The IRS has postponed various tax deadlines for victims of storms and tornadoes in Tennessee that began on December 9, 2023. These taxpayers now have until June 17, 2024, to file their federal tax returns and make tax payments. (IR 2023-250, 12/22/2023)
This disaster relief applies to taxpayers in Davidson, Dickson, Montgomery, and Sumner counties. Individuals that reside or have a business in these counties qualify for this postponement.
Note. This same relief will be available to any other Tennessee localities added to the disaster area. The current list of eligible localities available on the IRS’ disaster relief page.
This tax relief postpones various tax filing and payment deadlines that occurred from December 9, 2023, through June 17, 2024 (postponement period). This means, for example, that the June 17, 2024, deadline will now apply to:
- Individual income tax returns and payments normally due on April 15, 2024.
- 2023 contributions to IRAs and health savings accounts for eligible taxpayers.
- Quarterly estimated income tax payments normally due on January 16 and April 15, 2024.
- Quarterly payroll and excise tax returns normally due on January 31 and April 30, 2024.
- Calendar-year partnership and S corporation returns normally due on March 15, 2024.
- Calendar-year corporation and fiduciary returns and payments normally due on April 15, 2024.
- Calendar-year tax-exempt organization returns normally due on May 15, 2024.
In addition, penalties for failing to make payroll and excise tax deposits due on or after December 9, 2023, and before December 26, 2023, will be abated if the deposits are made by December 26, 2023.
Note. The IRS urges anyone who won’t be able to file their 2023 return by June 17, 2024, to electronically request a filing extension to October 15, 2024, no later than April 15. Although a disaster-area taxpayer qualifies to request an extension between April 15 and June 17, a request filed during this period can only be submitted on paper.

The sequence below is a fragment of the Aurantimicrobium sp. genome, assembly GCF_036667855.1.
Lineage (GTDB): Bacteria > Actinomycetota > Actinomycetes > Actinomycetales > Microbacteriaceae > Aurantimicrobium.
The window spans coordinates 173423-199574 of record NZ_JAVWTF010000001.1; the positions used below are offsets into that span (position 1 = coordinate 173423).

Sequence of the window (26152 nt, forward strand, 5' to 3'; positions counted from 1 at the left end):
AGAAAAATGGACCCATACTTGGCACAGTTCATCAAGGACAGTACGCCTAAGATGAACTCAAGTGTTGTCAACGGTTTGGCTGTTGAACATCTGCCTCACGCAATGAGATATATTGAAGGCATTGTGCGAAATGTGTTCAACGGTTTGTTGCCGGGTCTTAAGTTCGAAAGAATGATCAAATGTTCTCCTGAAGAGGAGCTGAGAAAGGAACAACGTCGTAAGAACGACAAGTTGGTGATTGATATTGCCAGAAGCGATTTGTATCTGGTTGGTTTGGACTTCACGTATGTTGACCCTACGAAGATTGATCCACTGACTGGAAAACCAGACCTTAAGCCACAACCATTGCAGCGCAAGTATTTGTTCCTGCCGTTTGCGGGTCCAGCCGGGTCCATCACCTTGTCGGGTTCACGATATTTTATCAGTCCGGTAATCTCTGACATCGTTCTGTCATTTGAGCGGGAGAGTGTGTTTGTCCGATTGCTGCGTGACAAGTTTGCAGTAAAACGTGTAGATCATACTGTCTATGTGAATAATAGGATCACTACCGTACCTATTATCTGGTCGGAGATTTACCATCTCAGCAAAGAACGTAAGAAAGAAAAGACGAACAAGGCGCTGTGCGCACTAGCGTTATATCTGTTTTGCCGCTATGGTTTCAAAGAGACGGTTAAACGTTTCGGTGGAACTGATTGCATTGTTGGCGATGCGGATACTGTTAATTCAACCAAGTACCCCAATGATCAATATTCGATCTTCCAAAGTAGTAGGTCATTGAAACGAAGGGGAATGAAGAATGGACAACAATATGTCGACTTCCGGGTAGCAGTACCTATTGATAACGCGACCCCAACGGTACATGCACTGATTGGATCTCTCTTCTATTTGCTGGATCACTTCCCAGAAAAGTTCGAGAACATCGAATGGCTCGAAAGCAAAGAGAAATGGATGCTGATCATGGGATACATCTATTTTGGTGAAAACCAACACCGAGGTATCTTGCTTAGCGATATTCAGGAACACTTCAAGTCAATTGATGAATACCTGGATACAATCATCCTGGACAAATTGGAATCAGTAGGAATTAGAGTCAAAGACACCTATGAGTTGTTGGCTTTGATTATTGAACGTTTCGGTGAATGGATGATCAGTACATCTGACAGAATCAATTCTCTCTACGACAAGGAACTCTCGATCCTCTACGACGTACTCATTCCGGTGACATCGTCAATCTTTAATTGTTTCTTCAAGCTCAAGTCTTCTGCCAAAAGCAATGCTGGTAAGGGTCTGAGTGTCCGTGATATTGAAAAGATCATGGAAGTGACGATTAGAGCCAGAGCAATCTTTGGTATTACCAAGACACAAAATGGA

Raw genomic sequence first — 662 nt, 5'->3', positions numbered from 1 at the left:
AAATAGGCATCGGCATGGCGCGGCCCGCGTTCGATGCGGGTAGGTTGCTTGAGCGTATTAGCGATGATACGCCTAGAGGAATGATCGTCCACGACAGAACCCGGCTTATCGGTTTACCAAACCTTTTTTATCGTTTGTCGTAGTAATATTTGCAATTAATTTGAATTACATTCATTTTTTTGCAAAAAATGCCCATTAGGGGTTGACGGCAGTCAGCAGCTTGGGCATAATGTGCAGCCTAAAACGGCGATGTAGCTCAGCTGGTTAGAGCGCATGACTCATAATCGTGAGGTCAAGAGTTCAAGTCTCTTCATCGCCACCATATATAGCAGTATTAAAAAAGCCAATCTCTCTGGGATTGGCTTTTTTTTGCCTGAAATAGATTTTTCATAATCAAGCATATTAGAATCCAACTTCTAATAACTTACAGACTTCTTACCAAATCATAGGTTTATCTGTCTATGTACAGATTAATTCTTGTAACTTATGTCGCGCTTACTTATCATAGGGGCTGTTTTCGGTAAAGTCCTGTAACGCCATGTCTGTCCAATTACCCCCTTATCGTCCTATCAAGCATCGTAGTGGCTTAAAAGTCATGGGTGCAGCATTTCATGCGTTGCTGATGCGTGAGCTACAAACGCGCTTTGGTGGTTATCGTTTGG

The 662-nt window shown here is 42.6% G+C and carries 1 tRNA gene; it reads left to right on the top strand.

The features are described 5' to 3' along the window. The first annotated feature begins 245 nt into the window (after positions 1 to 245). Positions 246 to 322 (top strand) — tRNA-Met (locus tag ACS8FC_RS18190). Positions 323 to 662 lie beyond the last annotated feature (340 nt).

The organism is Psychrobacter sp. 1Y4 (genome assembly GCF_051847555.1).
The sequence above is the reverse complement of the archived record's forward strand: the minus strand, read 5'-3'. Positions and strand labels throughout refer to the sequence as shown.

The IRS automatically provides filing and penalty relief to any taxpayer with an IRS address of record located in the disaster area. These taxpayers do not need to contact the agency to get this relief. Affected taxpayers who don’t have an address of record in the disaster area that receive a late-filing or late-payment notice should call the number on the notice to have the penalty abated. This includes workers assisting the relief activities who are affiliated with a recognized government or philanthropic organization.
In addition, the IRS will work with any taxpayer who lives outside the disaster area but whose records necessary to meet a deadline occurring during the postponement period are in the disaster area. These taxpayers need to contact the IRS at 866-562-5227.
Individuals and businesses in a federally declared disaster area who suffered uninsured or unreimbursed disaster-related losses can choose to claim them on either their 2023 return (filed in 2024), or their 2022 return (original or amended). Affected taxpayers have until October 15, 2024, to make the election. Write the FEMA declaration number — 4751-DR — on any return claiming a disaster loss.
For more information about disaster losses, see Checkpoint’s Federal Tax Coordinator ¶M-2000 et seq.
Qualified disaster relief payments.
Generally, disaster relief payments are excluded from gross income. Thus, affected taxpayers can exclude from their gross income amounts received from a government agency for reasonable and necessary personal, family, living or funeral expenses, as well as for the repair or rehabilitation of their home, or for the repair or replacement of its contents.
For more information about qualified disaster relief payments, see Checkpoint’s Federal Tax Coordinator ¶J-1291.
Retirement plan distributions.
Additional relief may be available to affected taxpayers who participate in a retirement plan or individual retirement arrangement (IRA). These taxpayers may be eligible to take a disaster distribution that would not be subject to the additional 10% early distribution tax. The taxpayer would also be allowed to spread the distribution income over three years. Taxpayers may also be eligible to make a hardship withdrawal. Each plan or IRA has specific rules and guidance for their participants to follow.
For more information about the exemption from the 10% early withdrawal tax for disaster distributions from qualified plans, see Checkpoint’s Federal Tax Coordinator ¶H-11108.1.
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